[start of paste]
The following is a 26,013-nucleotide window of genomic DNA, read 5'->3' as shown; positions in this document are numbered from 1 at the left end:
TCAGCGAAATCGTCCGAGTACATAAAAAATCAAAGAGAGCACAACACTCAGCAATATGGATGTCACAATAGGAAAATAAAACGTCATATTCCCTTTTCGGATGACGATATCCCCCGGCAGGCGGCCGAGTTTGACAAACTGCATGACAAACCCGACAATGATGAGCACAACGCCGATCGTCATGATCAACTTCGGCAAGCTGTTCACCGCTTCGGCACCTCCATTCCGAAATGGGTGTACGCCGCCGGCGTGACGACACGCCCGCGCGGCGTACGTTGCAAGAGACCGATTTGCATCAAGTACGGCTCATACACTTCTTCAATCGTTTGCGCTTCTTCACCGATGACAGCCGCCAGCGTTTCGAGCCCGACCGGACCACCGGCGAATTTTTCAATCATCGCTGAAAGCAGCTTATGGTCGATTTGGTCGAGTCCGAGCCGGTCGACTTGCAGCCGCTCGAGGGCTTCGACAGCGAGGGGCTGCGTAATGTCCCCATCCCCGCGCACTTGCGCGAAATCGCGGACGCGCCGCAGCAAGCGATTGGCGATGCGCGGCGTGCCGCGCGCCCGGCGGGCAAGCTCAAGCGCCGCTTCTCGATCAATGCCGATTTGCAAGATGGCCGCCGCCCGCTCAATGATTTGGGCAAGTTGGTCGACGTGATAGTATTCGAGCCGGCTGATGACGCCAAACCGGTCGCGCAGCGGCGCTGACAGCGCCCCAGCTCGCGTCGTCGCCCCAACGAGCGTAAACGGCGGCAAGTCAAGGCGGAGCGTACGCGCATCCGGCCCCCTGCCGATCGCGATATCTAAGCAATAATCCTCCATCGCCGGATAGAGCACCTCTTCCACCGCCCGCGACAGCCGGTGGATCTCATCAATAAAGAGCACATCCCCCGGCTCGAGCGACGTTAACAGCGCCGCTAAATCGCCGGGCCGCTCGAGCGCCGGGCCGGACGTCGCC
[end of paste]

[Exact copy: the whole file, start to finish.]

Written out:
The following is a 26,013-nucleotide window of genomic DNA, read 5'->3' as shown; positions in this document are numbered from 1 at the left end:
TCAGCGAAATCGTCCGAGTACATAAAAAATCAAAGAGAGCACAACACTCAGCAATATGGATGTCACAATAGGAAAATAAAACGTCATATTCCCTTTTCGGATGACGATATCCCCCGGCAGGCGGCCGAGTTTGACAAACTGCATGACAAACCCGACAATGATGAGCACAACGCCGATCGTCATGATCAACTTCGGCAAGCTGTTCACCGCTTCGGCACCTCCATTCCGAAATGGGTGTACGCCGCCGGCGTGACGACACGCCCGCGCGGCGTACGTTGCAAGAGACCGATTTGCATCAAGTACGGCTCATACACTTCTTCAATCGTTTGCGCTTCTTCACCGATGACAGCCGCCAGCGTTTCGAGCCCGACCGGACCACCGGCGAATTTTTCAATCATCGCTGAAAGCAGCTTATGGTCGATTTGGTCGAGTCCGAGCCGGTCGACTTGCAGCCGCTCGAGGGCTTCGACAGCGAGGGGCTGCGTAATGTCCCCATCCCCGCGCACTTGCGCGAAATCGCGGACGCGCCGCAGCAAGCGATTGGCGATGCGCGGCGTGCCGCGCGCCCGGCGGGCAAGCTCAAGCGCCGCTTCTCGATCAATGCCGATTTGCAAGATGGCCGCCGCCCGCTCAATGATTTGGGCAAGTTGGTCGACGTGATAGTATTCGAGCCGGCTGATGACGCCAAACCGGTCGCGCAGCGGCGCTGACAGCGCCCCAGCTCGCGTCGTCGCCCCAACGAGCGTAAACGGCGGCAAGTCAAGGCGGAGCGTACGCGCATCCGGCCCCCTGCCGATCGCGATATCTAAGCAATAATCCTCCATCGCCGGATAGAGCACCTCTTCCACCGCCCGCGACAGCCGGTGGATCTCATCAATAAAGAGCACATCCCCCGGCTCGAGCGACGTTAACAGCGCCGCTAAATCGCCGGGCCGCTCGAGCGCCGGGCCGGACGTCGCC